Greg Watanabe

Caught in a lie, or a truth

Artists Rep's installation and performance "Caught" flirts with the boundaries of fact and fiction. Is it "real"? Who do you trust? Why?

As I walked into Artists Repertory Theatre I was greeted by the sight a Chinese man dressed as Chairman Mao, surrounded by dozens of automated maneki-neko (those little cat-statues you find at Chinese and Japanese restaurants). Together, they stared off into the mid-distance and waved, all slightly out of synch. The effect was strangely welcoming and unnerving at the same time. This is how Caught begins, a facsimile of Chairman Mao. A lie.

This was not the only lie the evening held.

 An usher handed me a guide for the gallery, attributed to Chinese artist Lin Bo, and encouraged me to take in the exhibit before the house opened. Throughout the lobby were Meditation Stations for the Consumed, circular curtains of blank price tags viewers could walk into and contemplate their existence as cogs in the machine of capitalism. Up on one of the walls was an interactive installation called Cloud Memory, which projected text messages from participating audience members onto a rustling field of white sequins.

Greg Watanabe with Mao on the wall in “Caught.” Photo: Russell J Young

By now it should be apparent that Caught is not a traditional theater performance. Nor a traditional art show. The visual art works in tandem with the performance, creating a space that opens the audience up to being led somewhere new.

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Words of loss, words of love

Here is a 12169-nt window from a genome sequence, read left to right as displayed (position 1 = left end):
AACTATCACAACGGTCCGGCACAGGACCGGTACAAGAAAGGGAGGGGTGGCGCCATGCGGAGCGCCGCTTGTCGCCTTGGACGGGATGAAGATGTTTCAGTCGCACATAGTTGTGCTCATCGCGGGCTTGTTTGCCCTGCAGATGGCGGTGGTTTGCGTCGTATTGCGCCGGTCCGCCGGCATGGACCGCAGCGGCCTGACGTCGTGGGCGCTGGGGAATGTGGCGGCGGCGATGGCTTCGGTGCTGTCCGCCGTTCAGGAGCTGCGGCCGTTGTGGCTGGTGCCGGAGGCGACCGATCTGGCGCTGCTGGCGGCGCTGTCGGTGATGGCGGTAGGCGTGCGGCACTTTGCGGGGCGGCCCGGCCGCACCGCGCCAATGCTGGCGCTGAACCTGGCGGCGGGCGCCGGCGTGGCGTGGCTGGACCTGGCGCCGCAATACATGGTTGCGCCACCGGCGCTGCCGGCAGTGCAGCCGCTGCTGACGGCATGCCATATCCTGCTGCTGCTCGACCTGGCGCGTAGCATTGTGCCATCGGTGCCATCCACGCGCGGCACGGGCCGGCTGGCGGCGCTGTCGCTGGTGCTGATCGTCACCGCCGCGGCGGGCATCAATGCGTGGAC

Portland Playhouse's "The Language Archive" deftly dives into the mysteries of language and the subtexts of love

As the guttersnipe turned singing elocutionist Eliza Doolittle put it, “Words! Words! Words! I’m so sick of words!” And as the playwright Julia Cho responds in her nimble, playful, sometimes deeply touching drama The Language Archive, “What is language but an act of faith?”

It must be an act of faith – and as Eliza notes, a frustrating one at that – because, as every writer and every would-be lover knows, words fail us. Constantly. They fail us almost without fail. Words attempt to describe the indescribable, and because it’s indescribable, they can only rudely approximate that thought, that feeling, that thing or chain of events that the speaker is trying to communicate. The heart, the soul, the nub of the thing is always beyond language. And yet the beauty of language is that as it bungles things, it also creates a new reality, a metaphorical parallel universe that becomes the repository of the constantly evolving story of what it means to be that particular kind of social animal we call human. Language is a beautiful map, and only through it can we explain ourselves, as imperfect and misleading as our explanations may be. Without words we are nothing. With words, we are an aspiring mess.

Greg Watanabe, lost in the language of facts. Photo: Brud Giles

Nobody in The Language Archive, which is getting a sweet and crisp and revealingly fragile production directed by Adriana Baer for Portland Playhouse, is more of an aspiring mess than George (Greg Watanabe), a brilliant linguist who studies the world’s lost and disappearing languages – those codes of communication and behavior that define an entire culture and so, in disappearing, represent the catastrophic loss of an entire way of life. What is it about each language that is indefinable, incapable of direct translation, understood fully only by those who speak it, and live it, and therefore know it before it becomes words?

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